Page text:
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Shipwrecks: Witnesses to China’s Grand Era of Maritime Navigation

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By Situ Shangji, Xu Lu and Zhong Yan
Photographs by Li Bin, and as credited
Translation by Bruce Humes

Shipwrecks: Witnesses to China’s Grand Era of Maritime Navigation

Due to the dispersal, neglect and even willful destruction of large amount of ancient data, historians often lament the “loss” of China’s maritime past. In recent years, however, marine archaeology has pried open the ocean’s grand portal. Like a set of precious keys, many ancient shipwrecks slumbering on the seabed have emerged to unlock treasure chests filled with long-lost evidence of China’s glorious era of bold maritime navigation.
As the prime cargo of ancient Chinese trade junks, ancient chinaware found in shipwrecks are of high archaeological and aesthetic value. Occasionally, archaeologists find an intact, brilliant piece of china among the porcelain shards, despite long exposure to erosion by sea water.

A scene perhaps reenacted a thousand times over: there on the South China Sea proceeds an ancient junk, braving the wind and the billows, sailors busy on deck as the gusts fill the sails. Laden with goods, the vessel races toward a foreign port, with the expectation that it will return home filled with gold, silver and treasure. Suddenly, a storm whirls its way off the ocean surface, and hideous obscured reefs unsheathe their demonic, threatening blades. The huge craft is tossed about like an egg shell on the vast ocean. When everything has subsided, the beautiful junk and cries are nowhere to be seen or heard. On the ocean’s pacific and boundless surface, it is as if nothing had happened; waves nibble cautiously at one another’s ears. Deep in the blue sea, a fish swims amidst a narrow and lengthy shadow, ogling with curiosity its new neighbors—a few pieces of exquisite, sparkling porcelain.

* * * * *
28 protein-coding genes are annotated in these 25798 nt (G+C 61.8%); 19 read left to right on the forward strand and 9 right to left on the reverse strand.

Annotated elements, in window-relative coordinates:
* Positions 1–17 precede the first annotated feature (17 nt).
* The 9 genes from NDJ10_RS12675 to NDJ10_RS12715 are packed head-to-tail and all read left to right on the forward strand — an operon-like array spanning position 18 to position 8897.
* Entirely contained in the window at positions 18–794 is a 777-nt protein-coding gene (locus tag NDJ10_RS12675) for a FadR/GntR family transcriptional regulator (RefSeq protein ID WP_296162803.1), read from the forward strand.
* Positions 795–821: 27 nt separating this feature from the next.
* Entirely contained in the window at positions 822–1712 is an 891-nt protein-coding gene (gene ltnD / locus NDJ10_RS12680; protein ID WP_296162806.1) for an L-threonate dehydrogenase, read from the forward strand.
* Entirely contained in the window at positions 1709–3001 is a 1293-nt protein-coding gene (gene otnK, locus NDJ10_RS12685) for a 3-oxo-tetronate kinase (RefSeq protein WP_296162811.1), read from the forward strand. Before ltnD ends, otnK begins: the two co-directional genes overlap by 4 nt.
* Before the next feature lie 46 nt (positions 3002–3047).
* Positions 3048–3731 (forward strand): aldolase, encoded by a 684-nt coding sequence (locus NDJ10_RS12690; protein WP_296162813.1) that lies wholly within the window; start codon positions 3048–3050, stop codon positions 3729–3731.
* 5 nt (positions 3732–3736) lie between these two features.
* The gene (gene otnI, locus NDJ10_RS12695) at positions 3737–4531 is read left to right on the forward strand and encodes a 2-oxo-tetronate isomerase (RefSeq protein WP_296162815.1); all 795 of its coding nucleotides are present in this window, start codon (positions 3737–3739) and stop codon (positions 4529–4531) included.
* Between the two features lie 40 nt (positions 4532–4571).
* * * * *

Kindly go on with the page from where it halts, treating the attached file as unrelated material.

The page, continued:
Built during the Southern Song Dynasty, Huangguangjiao No. 1, discovered in the Xisha Islands area of the South China Sea, is a significant shipwreck for China’s underwater archaeology. The main cabin of the junk is well-preserved, with a clear-cut structure. More than 10,000 pieces of porcelain were excavated from the ship, verifying the historical fact that chinaware was the most commonly exported commodity of the Song era.

Ball Park Figure

Ever since China, this ancient land in the Orient, began to nurture the seeds of civilization, her people commenced to explore the vast blue sea. As early as the existence of Hemudu Culture (based in the lower reaches of the Yangtze during the Neolithic Era between 5000 and 3300 BC), the Chinese were already setting forth in light craft, one of the first societies on the globe to explore the ocean.

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